Rabbi Elli Tikvah Sarah – SJN, November 2015

On November 22 Jewish communities across Britain will be marking Mitzvah Day, which has become an annual event in recent years. And so, across the country congregations and other Jewish groups will be focusing their energies on helping others. The word, mitzvah, means ‘commandment’ (Plural: mitzvot), but on Mitzvah Day the focus is on engaging in a very particular mitzvah, or rather, two very particular mitzvot: tz’dakah and g’milut chasadim.

These mitzvot are often translated as ‘charity’ and ‘loving deeds’ – or ‘deeds of loving kindness.’ Their literal meaning is instructive. Based on the Hebrew root, Tzadi Dalet Kuf, to do what is ‘right’ or ‘just’, tz’dakah, connected to the word, tzedek, ‘justice’, is actually, not charity. Derived from the Latin, caritas, ‘love’, charity is giving motivated by love of others. By contrast, tz’dakah is giving motivated by our obligation to act righteously and justly. Whether or not we feel concern for others, we have the responsibility to share our wealth and our resources with those less fortunate than ourselves.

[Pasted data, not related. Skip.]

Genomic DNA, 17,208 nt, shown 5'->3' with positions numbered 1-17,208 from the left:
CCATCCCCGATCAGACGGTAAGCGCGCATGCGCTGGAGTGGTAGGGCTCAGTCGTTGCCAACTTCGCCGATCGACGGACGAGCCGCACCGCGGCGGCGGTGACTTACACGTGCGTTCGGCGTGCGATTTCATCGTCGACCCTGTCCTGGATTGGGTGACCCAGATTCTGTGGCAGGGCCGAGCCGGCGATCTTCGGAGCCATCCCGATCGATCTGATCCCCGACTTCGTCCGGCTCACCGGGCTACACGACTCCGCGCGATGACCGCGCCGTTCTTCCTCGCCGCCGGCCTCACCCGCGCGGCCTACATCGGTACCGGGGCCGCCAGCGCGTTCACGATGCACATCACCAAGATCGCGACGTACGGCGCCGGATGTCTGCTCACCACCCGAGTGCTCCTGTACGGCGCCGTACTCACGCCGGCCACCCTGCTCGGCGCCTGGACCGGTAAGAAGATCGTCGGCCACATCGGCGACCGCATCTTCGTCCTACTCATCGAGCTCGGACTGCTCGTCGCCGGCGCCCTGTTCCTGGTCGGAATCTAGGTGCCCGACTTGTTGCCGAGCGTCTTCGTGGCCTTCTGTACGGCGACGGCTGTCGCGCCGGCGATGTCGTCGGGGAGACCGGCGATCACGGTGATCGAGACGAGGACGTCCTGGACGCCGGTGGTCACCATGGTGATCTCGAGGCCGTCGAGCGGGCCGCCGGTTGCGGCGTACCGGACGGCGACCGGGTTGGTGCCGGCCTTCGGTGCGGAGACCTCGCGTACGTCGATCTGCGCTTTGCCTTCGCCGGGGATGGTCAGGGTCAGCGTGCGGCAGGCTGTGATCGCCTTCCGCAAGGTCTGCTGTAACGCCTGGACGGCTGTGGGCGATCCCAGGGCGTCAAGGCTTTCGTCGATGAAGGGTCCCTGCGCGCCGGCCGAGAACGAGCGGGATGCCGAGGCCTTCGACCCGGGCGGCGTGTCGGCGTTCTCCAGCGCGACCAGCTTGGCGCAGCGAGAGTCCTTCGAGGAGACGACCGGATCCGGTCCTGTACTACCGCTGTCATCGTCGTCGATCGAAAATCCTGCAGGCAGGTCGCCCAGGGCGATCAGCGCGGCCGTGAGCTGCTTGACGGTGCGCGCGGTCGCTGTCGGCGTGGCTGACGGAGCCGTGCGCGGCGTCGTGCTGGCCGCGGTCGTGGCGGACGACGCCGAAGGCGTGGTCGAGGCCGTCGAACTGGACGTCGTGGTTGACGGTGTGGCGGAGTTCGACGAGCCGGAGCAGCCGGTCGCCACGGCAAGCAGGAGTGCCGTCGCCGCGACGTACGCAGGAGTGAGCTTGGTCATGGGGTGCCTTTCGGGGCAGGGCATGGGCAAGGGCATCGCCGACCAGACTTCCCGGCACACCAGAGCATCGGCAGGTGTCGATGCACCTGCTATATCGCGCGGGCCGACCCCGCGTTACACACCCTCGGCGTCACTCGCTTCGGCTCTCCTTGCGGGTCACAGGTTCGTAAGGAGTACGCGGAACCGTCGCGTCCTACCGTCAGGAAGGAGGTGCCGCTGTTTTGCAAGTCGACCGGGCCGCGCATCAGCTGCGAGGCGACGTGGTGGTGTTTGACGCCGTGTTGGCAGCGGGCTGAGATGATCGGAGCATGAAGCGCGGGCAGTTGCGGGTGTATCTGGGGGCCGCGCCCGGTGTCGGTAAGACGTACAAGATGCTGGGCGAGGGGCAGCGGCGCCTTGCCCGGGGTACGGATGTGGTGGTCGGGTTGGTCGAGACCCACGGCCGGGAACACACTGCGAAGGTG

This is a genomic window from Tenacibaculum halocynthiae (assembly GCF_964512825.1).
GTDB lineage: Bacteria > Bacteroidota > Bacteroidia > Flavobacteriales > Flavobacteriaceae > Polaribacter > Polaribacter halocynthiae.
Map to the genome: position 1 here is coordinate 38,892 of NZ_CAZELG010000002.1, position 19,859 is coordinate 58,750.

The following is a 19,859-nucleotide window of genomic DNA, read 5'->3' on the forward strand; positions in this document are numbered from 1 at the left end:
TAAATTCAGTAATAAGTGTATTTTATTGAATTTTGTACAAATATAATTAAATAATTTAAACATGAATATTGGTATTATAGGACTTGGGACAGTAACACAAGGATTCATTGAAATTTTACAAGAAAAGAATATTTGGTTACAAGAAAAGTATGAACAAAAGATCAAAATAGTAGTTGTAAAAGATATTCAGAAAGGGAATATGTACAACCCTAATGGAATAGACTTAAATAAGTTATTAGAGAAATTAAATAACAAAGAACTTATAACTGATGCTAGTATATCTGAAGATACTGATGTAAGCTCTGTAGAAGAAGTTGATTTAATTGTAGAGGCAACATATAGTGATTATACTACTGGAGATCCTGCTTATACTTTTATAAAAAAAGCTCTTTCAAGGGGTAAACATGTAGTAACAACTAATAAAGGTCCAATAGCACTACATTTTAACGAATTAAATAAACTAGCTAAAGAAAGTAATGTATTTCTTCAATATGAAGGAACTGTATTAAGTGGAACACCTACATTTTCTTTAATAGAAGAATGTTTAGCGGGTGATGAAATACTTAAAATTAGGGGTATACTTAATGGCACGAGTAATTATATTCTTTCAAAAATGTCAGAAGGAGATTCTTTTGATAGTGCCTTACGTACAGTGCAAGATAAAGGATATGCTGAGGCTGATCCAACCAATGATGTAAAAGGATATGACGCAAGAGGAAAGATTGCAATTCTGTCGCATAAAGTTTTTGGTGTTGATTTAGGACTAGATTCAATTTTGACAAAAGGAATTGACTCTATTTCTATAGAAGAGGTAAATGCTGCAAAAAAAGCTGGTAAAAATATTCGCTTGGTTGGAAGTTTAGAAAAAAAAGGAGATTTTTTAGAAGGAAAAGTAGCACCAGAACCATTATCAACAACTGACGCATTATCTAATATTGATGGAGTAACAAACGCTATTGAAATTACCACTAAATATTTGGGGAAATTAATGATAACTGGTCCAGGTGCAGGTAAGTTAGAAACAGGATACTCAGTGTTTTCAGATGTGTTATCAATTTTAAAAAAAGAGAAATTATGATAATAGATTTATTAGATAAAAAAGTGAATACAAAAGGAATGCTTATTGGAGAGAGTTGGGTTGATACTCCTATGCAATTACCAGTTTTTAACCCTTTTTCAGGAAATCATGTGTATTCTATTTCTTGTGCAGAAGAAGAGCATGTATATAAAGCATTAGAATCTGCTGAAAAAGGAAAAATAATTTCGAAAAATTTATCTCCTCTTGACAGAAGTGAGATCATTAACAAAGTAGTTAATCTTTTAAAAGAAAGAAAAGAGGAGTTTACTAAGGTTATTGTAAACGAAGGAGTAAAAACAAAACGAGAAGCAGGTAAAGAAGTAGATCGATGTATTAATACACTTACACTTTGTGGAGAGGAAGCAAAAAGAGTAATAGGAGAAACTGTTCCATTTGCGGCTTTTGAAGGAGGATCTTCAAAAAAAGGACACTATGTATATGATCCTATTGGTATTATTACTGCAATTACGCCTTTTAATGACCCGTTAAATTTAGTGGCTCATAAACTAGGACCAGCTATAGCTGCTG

The mitzvah of g’milut chasadim on the other hand, does require us to summon up our capacity for compassion for others. However, the emphasis on our responsibility to act remains. While chasadim, the plural of chesed, means both ‘love’ and ‘kindness’, and so expresses a feeling, g’milut, based on the root Gimmel Mem Lamed, ‘to deal with’ means ‘deed.’ Feelings of care and concern alone are not enough; we are obligated to put our feelings into practice.

Two mitzvot derived from g’milut chasadim illustrate this very well: hachnasat or’chim, welcoming guests, and bikkur cholim, visiting the sick. In Pirkey Avot, The Chapters of the Sages, included in the Mishnah, the first rabbinic code of law, edited around the year 200, we read: ‘The world stands on the Torah, and on the Avodah [Divine Service] and on G’milut Chasadim (Avot 1:2). These three pillars of the world in turn, stand only because as the English saying goes, we ‘practice’ what we ‘preach.’

So, how does this all relate to Mitzvah Day? Mitzvah Day calls us all to practice tz’dakah and g’milut chasadim – but not just on one day of the year. Each one of the groups or projects that are being highlighted on Mitzvah Day this year requires support throughout the year. May all our efforts on Mitzvah Day in Brighton and Hove, across the south coast and throughout the country, galvanise, inspire and motivate us to practice tz’dakah and g’milut chasadim every day.